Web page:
You buy a bottle of water in the store and place it on the conveyor belt with the longitudinal axis perpendicular to the direction of movement of the belt. Initially, both the belt and the bottle are at rest. We can approach the bottle as one cylinder with radius $a$, mass $M$ and moment of inertia $I = M k^2$ ($k$ in units of length), in which the mass is not distributed uniformly. The speed of the belt at time $t$ is $V (t)$.

a) Find an expression for the speed $v(t)$ of the centre of mass of the bottle.

b) Explain why a bottle tends to start spinning on one moving band.

What I have tried:

a) Having both longitudinal axis and belt's velocity vector perpendicular to each other **on the same plane** means that there will be rolling motion if we assume that static friction will be overcome. Let's disregard slippery effects as well.

Here I used an approach based on the fact that **the bottle-belt-Earth system is nonisolated in terms of energy because the belt exerts an external force on the bottle, which means that it does work on the bottle.** Therefore:

$$W = \Delta K_{tr} + \Delta K_{rot}$$

$$(F-f_f)d =v_{CM}^2 (\frac{I_{CM}}{a^2} + M)$$

$$v_{CM} = \sqrt{ \frac{2(F-f_f)d}{\frac{I_{CM}}{a^2} + M}} = \sqrt{ \frac{(F-f_f)d}{ M}}$$

The result I got does not seem to be incorrect; I checked dimensions and got $\frac{L}{T}$ .**My question here is if I am right including the force F. I consider this force as a fictitious one, which is triggered by the non inertial frame in which the bottle is located: the conveyor belt.** Note I am analysing the scenario from an inertial reference frame: The Earth (we regard it as inertial for known reasons).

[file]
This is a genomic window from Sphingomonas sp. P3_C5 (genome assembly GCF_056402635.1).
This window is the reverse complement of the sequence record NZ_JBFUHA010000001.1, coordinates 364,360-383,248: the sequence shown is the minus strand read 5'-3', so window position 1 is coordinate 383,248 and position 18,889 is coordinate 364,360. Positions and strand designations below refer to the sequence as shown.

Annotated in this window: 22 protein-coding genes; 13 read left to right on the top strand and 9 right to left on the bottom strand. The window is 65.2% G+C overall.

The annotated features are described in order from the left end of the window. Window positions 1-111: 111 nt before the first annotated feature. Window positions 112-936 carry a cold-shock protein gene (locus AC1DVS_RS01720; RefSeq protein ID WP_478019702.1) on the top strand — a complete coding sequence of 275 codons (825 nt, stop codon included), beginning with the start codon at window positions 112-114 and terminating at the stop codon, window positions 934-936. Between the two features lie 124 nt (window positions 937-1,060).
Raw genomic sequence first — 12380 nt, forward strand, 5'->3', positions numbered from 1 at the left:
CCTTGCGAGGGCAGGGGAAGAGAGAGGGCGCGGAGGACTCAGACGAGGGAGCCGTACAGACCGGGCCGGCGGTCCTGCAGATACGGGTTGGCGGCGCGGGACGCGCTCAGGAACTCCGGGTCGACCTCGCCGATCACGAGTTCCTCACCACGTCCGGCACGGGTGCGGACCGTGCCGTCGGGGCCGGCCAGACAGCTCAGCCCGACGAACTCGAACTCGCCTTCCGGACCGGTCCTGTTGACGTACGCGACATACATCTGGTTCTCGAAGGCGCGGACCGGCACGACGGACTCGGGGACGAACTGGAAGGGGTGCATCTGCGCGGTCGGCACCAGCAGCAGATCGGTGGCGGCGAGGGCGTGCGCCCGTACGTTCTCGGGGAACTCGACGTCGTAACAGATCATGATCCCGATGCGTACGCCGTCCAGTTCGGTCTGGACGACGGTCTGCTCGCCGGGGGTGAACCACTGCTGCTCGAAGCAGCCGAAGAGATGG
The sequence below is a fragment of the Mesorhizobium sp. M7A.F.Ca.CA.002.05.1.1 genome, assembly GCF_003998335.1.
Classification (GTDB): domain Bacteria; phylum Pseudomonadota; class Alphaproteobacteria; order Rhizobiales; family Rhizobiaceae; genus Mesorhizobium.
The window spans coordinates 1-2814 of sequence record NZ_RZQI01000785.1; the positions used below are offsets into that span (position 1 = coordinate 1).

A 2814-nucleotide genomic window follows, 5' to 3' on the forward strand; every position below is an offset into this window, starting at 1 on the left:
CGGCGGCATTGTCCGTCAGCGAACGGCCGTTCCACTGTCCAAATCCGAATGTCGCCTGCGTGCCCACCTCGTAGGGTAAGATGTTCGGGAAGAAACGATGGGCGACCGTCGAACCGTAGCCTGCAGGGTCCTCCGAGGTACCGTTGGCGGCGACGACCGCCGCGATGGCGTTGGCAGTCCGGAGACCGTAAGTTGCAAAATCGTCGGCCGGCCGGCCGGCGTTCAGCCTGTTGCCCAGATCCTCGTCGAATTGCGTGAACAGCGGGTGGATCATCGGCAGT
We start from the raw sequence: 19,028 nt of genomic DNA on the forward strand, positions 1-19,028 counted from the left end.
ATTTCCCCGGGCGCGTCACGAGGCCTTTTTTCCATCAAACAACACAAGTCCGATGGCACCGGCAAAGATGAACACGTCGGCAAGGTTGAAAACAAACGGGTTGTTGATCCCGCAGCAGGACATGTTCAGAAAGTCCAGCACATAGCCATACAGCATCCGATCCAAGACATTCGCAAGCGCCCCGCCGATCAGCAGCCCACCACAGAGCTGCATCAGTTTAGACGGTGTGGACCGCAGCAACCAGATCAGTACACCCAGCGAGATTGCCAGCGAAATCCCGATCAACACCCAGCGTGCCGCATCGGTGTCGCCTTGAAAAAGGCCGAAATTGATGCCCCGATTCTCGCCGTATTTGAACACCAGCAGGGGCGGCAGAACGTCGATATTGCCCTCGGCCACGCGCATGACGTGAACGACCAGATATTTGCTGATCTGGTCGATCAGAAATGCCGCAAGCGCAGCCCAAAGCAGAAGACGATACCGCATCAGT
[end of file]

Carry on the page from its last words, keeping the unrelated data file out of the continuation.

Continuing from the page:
b) If the static friction force was equal to the fictitious force F the cylinder **would not spin**. It would just move transitionally along the belt. Actually, if we were located on the belt, we would not see the cylinder move at all.

**In order to spin, the magnitude of F must exceed the magnitude of the maximum force of static friction. This friction force is recalled as force of kinetic friction.**

**EDIT**

From second (translation) Newton's law:

$$a_o= \frac{f}{M}$$

From second (rotation) Newton's law:

$$\tau = I \alpha = fa$$

$$k^2 \alpha= a_o a$$

$$\alpha = \frac{a_o a}{k^2}$$

Where $a_o$ is the acceleration of the cylinder measured from the ground.

**Assuming that the acceleration of the belt is constant** ($a_b$):

$$ \frac{V}{t} = a_b$$

The acceleration of the cylinder with respect to the ground accounts for the acceleration of the belt and the angular acceleration of the cylinder (which has a negative sign because I considered the cylinder spinning clockwise i.e. the belt accelerating to the left and regarding that direction as the positive one). Therefore:

$$a_o = a_b - a\alpha$$

$$a_o = \frac{V}{t} -a\frac{a_o a}{k^2}$$

$$a_o = \frac{Vk^2}{(k^2 + a^2)t}$$

We know by kinematics that:

$$v_{cm} = \frac{Vk^2}{k^2 + a^2}$$

This makes sense to me. However I am confused because **I was suggested that I should not assume that the belt moves with constant acceleration** (please see kuruman's #2 comment https://www.physicsforums.com/threads/cylinder-lying-on-conveyor-belt.963471/ ); Then how could I solve this problem?

In an inertial frame the only horizontal force on the cylinder is the force of friction.

(b) Not true.

The fictitious force and the friction force do not act in the same straight line. The fictitious force acts at the COM of the cylinder, the friction force acts at the point of contact with the belt. If these forces are equal and in the opposite direction they form a couple which does rotate the cylinder. There would only be no rotation if they acted in the same straight line.

If there is no slipping at the contact point then the friction force is **static** not kinetic.

edited Dec 23, 2018 by sammy gerbil